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ERIC Number: ED546432
Record Type: Non-Journal
Publication Date: 2012
Pages: 109
Abstractor: As Provided
Reference Count: N/A
ISBN: 978-1-2676-4949-2
ISSN: N/A
Academic Predictors of Online Course Success in the Community College
Hawkins, Christy D.
ProQuest LLC, Ph.D. Dissertation, Old Dominion University
The purpose of this study was to identify academic factors that might predict online course success for community college students. Online course success was a focus of national research and debate as studies consistently indicated lower success rates in online courses as compared to traditional courses; however, research that identified academic predictors to guide the development of policies and services that support student success in online courses was limited. A random sample of 20 online course sections held at one multi-campus, urban community college resulted in 491 enrollees being examined for seventy-eight factors that might predict online course success. Factors present "prior" to online course enrollment included GPA; test scores; developmental coursework in reading, writing, and mathematics; college-level coursework in specific disciplines; and enrollment history. Factors present "during" the semester of online course enrollment included student status, current enrollment measures such as total number of courses attempted, total credits, and course duration. Demographic factors included gender, age, race/ethnicity, financial aid status, and geographic proximity to campus. Data extracted from the student registration system included demographic characteristics, course rosters, test scores, and enrollment history. Data were grouped into three blocks prior to analysis: demographics, academic factors prior to online enrollment, and academic factors "during" online enrollment. An unordered logistical regression evaluated the predictive value of these factors for online course success. Results of the logistical regression analysis indicated that the predictor model did not provide a statistically significant improvement over the constant-only model; the addition of variables did not improve the ability to predict the outcome, online course success. Continued analysis identified four statistically significant predictors of online course success in community college students. For factors measured "prior" to enrollment, cumulative college GPA was a positive predictor of online course success. For demographic factors, geographic proximity to campus was a negative predictor of online course success. For factors present "during" enrollment, total courses attempted (during the semester studied) was a positive predictor, and total credits attempted (during the semester studied) was a negative predictor of online course success. The researcher concluded that online course success in community college students was a complex issue that could not be explained by academic factors alone and suggested that future studies attempting to predict online course success in community college students be comprehensive in addressing the multitude of academic, social, and other factors that may influence online course success. Additional suggestions for further study included evaluating the relationship individual factors have to online course success and seeking out student perspectives regarding online courses to determine other factors that contribute to successful and unsuccessful online course experiences for community college students. [The dissertation citations contained here are published with the permission of ProQuest LLC. Further reproduction is prohibited without permission. Copies of dissertations may be obtained by Telephone (800) 1-800-521-0600. Web page: http://www.proquest.com/en-US/products/dissertations/individuals.shtml.]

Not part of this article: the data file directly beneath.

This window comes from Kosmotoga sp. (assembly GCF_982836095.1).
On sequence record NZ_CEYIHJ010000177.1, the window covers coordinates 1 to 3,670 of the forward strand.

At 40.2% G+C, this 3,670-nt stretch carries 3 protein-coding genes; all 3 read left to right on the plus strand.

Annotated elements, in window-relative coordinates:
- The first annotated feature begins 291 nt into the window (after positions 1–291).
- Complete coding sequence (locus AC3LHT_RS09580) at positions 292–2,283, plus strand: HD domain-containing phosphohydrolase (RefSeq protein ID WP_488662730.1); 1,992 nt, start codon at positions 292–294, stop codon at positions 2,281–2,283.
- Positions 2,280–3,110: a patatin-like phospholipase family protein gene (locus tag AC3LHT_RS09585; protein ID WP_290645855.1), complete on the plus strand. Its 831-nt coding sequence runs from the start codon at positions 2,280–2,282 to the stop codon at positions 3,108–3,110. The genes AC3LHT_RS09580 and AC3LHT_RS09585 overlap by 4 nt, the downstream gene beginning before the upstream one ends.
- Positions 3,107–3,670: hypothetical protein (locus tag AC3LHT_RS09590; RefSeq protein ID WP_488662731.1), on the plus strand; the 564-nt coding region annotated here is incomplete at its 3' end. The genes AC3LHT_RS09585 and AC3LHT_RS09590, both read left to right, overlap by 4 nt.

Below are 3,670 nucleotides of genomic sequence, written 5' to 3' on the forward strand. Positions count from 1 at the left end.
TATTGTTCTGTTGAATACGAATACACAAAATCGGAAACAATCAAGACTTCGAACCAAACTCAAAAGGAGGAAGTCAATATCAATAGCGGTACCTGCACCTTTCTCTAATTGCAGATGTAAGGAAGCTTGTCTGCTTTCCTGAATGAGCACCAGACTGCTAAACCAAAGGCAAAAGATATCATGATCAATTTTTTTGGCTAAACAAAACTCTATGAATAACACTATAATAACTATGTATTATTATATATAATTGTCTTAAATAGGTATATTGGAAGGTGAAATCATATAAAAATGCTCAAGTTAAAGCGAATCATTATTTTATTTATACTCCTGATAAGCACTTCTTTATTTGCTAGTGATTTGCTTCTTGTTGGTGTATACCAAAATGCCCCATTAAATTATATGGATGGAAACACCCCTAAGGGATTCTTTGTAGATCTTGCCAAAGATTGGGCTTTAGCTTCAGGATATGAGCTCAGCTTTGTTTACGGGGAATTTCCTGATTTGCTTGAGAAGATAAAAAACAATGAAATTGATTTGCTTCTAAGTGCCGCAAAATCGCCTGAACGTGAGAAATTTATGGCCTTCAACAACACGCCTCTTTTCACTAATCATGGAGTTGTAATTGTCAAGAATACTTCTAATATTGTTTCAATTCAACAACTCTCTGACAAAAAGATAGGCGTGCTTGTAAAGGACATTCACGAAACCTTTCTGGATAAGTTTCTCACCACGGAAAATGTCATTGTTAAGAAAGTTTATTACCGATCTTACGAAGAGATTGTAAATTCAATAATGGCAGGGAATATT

ProQuest LLC. 789 East Eisenhower Parkway, P.O. Box 1346, Ann Arbor, MI 48106. Tel: 800-521-0600; Web site: http://www.proquest.com/en-US/products/dissertations/individuals.shtml
Publication Type: Dissertations/Theses - Doctoral Dissertations
Education Level: Two Year Colleges; Higher Education; Postsecondary Education
Audience: N/A
Language: English
Sponsor: N/A
Authoring Institution: N/A